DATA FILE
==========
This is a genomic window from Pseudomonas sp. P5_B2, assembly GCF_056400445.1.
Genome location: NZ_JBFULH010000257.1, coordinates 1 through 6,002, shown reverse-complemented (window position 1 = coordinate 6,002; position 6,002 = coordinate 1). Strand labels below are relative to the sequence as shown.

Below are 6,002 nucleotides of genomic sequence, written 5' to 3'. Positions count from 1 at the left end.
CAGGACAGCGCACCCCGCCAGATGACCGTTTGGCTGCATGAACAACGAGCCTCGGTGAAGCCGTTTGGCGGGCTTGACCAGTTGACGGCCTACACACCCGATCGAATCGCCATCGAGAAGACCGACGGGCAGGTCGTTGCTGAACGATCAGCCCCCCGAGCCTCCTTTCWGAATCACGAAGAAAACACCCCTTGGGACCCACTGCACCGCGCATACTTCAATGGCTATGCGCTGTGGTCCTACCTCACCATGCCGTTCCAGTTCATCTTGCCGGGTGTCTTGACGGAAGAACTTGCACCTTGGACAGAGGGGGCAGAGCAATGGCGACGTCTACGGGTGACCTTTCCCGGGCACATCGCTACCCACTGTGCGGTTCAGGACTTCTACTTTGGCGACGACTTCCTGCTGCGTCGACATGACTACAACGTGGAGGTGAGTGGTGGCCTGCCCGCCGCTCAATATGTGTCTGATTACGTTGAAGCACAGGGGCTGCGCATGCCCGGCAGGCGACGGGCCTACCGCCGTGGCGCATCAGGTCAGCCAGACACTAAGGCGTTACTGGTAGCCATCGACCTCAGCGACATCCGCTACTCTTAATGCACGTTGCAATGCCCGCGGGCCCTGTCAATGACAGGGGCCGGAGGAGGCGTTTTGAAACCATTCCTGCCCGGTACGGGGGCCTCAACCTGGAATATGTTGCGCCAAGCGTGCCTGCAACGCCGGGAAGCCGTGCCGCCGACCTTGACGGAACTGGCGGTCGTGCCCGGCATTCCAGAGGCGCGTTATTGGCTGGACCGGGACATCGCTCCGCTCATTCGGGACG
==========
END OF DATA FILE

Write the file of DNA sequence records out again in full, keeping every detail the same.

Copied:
This is a genomic window from Pseudomonas sp. P5_B2, assembly GCF_056400445.1.
Genome location: NZ_JBFULH010000257.1, coordinates 1 through 6,002, shown reverse-complemented (window position 1 = coordinate 6,002; position 6,002 = coordinate 1). Strand labels below are relative to the sequence as shown.

Below are 6,002 nucleotides of genomic sequence, written 5' to 3'. Positions count from 1 at the left end.
CAGGACAGCGCACCCCGCCAGATGACCGTTTGGCTGCATGAACAACGAGCCTCGGTGAAGCCGTTTGGCGGGCTTGACCAGTTGACGGCCTACACACCCGATCGAATCGCCATCGAGAAGACCGACGGGCAGGTCGTTGCTGAACGATCAGCCCCCCGAGCCTCCTTTCWGAATCACGAAGAAAACACCCCTTGGGACCCACTGCACCGCGCATACTTCAATGGCTATGCGCTGTGGTCCTACCTCACCATGCCGTTCCAGTTCATCTTGCCGGGTGTCTTGACGGAAGAACTTGCACCTTGGACAGAGGGGGCAGAGCAATGGCGACGTCTACGGGTGACCTTTCCCGGGCACATCGCTACCCACTGTGCGGTTCAGGACTTCTACTTTGGCGACGACTTCCTGCTGCGTCGACATGACTACAACGTGGAGGTGAGTGGTGGCCTGCCCGCCGCTCAATATGTGTCTGATTACGTTGAAGCACAGGGGCTGCGCATGCCCGGCAGGCGACGGGCCTACCGCCGTGGCGCATCAGGTCAGCCAGACACTAAGGCGTTACTGGTAGCCATCGACCTCAGCGACATCCGCTACTCTTAATGCACGTTGCAATGCCCGCGGGCCCTGTCAATGACAGGGGCCGGAGGAGGCGTTTTGAAACCATTCCTGCCCGGTACGGGGGCCTCAACCTGGAATATGTTGCGCCAAGCGTGCCTGCAACGCCGGGAAGCCGTGCCGCCGACCTTGACGGAACTGGCGGTCGTGCCCGGCATTCCAGAGGCGCGTTATTGGCTGGACCGGGACATCGCTCCGCTCATTCGGGACG